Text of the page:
Mt. Washington Road Race History
Credit for the first timed run up Mt. Washington goes to George Foster, who performed the feat in 1904 when he was a medical student, to impress his friends. He completed the climb in 1:42 -- faster than any automobile had ever made the trip. In 1936 some of Dr. Foster's friends organized a Mt. Washington road race in his honor. Twelve runners finished that year. The race was held again in 1937 and 1938, with larger fields each time.
During the war years the race was forgotten, but it was held again in 1961 to commemorate the 100th anniversary of the Mt. Washington Carriage Road. Boston Marathon champion John J. Kelley won that year, beating 78 other runners. In 1962, 40- year-old former coal miner Fred Norris won in the stunning time of 1:04:57, which still stands as the masters' record.
After a 3-year hiatus the race resumed in 1966 and has been run annually since. In 1972 Charlotte Lettis became the first official female finisher, leading the way for the subsequent winners including Martha Rockwell, Christine Maisto, Peg Donovan, Jacqueline Gareau (the only other Boston Marathon champion besides Kelley to win at Mt. Washington) and J'ne Day-Lucore, who in 1992 set the womon's course record of 1:11:45.5. Other outstanding male runners have included Mike Gallagher, who won the race four years in a row (1968-71); the late Gary Crossan, also a four time winner; Bob Hodge, who proved himself king of this mountain seven times between 1976 and 1987; Dave Dunham, who set a course record in 1988, came back in 1989 to outsprint Hodge by 1.5 seconds, and then, after finishing second three times and third once, won again in 1994; New Zealand's Derek Froude, who in unusually good weather in 1990 became the first person to run up the 7.6-mile Mt. Washington Auto Road in under one hour, clocking 59:17; and Matt Carpenter of Colorado Springs, who beat Froude and Dunham in 1992, then defended his title in 1993 with the second sub-one-hour performance -- 59:50:, and two Kenyan champions, Gideon Mutisya of Kenya in 1995 and, in an awe-inspiring demonstration of hill-running, Daniel Kihara, who in 1996 demolished the field with a record time of 58:20.05. In 1997 two Granite Staters won, Craig Fram of Plaistow and Cathy O'brien of Durham, while 1984 Olympic marathon gold medalist Joan Samuelson set a new masters record of 1:16:03. The 1998 race was won by Matt Carpenter again while Swede Magdalena Thorsell broke the women's record with a blazing 1:10:08.2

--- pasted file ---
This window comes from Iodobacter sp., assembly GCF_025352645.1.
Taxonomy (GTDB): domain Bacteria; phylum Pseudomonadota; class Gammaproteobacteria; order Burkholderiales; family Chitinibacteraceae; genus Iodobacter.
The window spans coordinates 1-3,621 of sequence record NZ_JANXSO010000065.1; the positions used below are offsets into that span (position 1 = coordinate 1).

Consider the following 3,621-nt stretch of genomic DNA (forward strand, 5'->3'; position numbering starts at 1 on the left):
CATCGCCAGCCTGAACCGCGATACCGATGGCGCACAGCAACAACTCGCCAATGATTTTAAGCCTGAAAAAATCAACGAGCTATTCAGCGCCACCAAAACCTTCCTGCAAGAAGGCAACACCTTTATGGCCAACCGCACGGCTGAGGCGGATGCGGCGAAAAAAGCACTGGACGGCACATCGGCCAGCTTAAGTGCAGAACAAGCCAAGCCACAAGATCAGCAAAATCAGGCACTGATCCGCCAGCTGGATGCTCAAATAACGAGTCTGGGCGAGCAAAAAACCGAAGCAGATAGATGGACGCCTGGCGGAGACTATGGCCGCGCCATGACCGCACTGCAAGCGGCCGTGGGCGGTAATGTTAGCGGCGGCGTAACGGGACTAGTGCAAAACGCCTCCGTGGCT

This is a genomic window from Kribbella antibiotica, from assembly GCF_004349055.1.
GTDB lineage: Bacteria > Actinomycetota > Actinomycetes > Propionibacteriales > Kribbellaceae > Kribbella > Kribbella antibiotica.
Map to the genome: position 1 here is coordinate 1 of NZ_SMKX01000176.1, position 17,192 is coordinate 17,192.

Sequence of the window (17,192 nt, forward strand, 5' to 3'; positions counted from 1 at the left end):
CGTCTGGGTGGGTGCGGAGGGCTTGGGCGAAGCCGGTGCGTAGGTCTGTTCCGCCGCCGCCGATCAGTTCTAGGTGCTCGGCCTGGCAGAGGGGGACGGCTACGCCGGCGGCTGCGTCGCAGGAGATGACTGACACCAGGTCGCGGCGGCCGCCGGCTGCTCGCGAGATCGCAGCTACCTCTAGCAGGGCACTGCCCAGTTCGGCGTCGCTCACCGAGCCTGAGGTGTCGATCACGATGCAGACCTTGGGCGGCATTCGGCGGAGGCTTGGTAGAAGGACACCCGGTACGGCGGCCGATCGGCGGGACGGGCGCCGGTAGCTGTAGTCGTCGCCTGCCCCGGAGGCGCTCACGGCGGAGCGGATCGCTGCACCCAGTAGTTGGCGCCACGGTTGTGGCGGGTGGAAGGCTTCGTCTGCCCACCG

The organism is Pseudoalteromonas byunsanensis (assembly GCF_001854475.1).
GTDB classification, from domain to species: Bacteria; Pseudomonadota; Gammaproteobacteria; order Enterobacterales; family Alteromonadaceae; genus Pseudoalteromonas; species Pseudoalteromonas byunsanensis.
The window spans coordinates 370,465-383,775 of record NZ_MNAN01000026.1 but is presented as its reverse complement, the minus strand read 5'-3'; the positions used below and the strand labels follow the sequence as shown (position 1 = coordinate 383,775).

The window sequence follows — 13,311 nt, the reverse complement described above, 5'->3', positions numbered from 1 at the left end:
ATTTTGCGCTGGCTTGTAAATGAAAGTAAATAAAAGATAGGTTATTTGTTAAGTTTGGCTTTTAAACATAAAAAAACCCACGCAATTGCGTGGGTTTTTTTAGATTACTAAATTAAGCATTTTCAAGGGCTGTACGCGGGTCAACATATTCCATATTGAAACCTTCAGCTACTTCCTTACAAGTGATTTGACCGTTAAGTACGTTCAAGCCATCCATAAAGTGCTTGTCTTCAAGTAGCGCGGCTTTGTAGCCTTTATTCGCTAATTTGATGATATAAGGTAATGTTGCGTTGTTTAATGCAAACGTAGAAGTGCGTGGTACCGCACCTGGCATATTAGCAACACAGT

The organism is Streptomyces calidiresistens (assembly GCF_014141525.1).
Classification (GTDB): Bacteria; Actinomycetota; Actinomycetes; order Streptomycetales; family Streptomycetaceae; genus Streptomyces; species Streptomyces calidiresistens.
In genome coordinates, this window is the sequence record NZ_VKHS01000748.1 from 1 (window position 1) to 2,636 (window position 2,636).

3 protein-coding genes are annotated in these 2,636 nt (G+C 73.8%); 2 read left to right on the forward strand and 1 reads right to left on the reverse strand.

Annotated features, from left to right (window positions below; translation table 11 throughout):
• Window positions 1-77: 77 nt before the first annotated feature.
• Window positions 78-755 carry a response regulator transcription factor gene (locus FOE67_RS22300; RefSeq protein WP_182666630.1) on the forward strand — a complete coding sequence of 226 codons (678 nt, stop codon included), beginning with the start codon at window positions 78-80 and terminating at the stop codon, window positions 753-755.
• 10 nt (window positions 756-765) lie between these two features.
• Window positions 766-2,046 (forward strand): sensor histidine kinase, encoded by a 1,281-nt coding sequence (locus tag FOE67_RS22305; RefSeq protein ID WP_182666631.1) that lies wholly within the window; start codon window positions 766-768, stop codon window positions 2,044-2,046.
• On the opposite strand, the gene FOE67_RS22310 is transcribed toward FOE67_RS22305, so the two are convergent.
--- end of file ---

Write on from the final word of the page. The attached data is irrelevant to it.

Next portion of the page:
The race in 1999 saw 10 individual age group and 5 team records established in near-perfect conditions. Up front, three time winner Matt Carpenter of Colorado dueled course record holder Daniel Kihara of Kenya to the fastest 1-2 finish in the race's history. Kihara won in 59:03 with Carpenter just 13 seconds back. Barbara Remmers, NY, lowered her '98 third place debut time by over eight minutes to win in 1:13:52.
The race has grown steadily in popularity, thanks to its reputation and to the generous support of its sponsors, Northeast Delta Dental and Distribution Services of America. The field for 2001 will be 1100 runners, with an equal number of would-be entrants turned away. Entrants are chosen by lottery except that places are reserved for former winners, the previous year's medalists and trophy and cash winners, winning team members, and elite runners.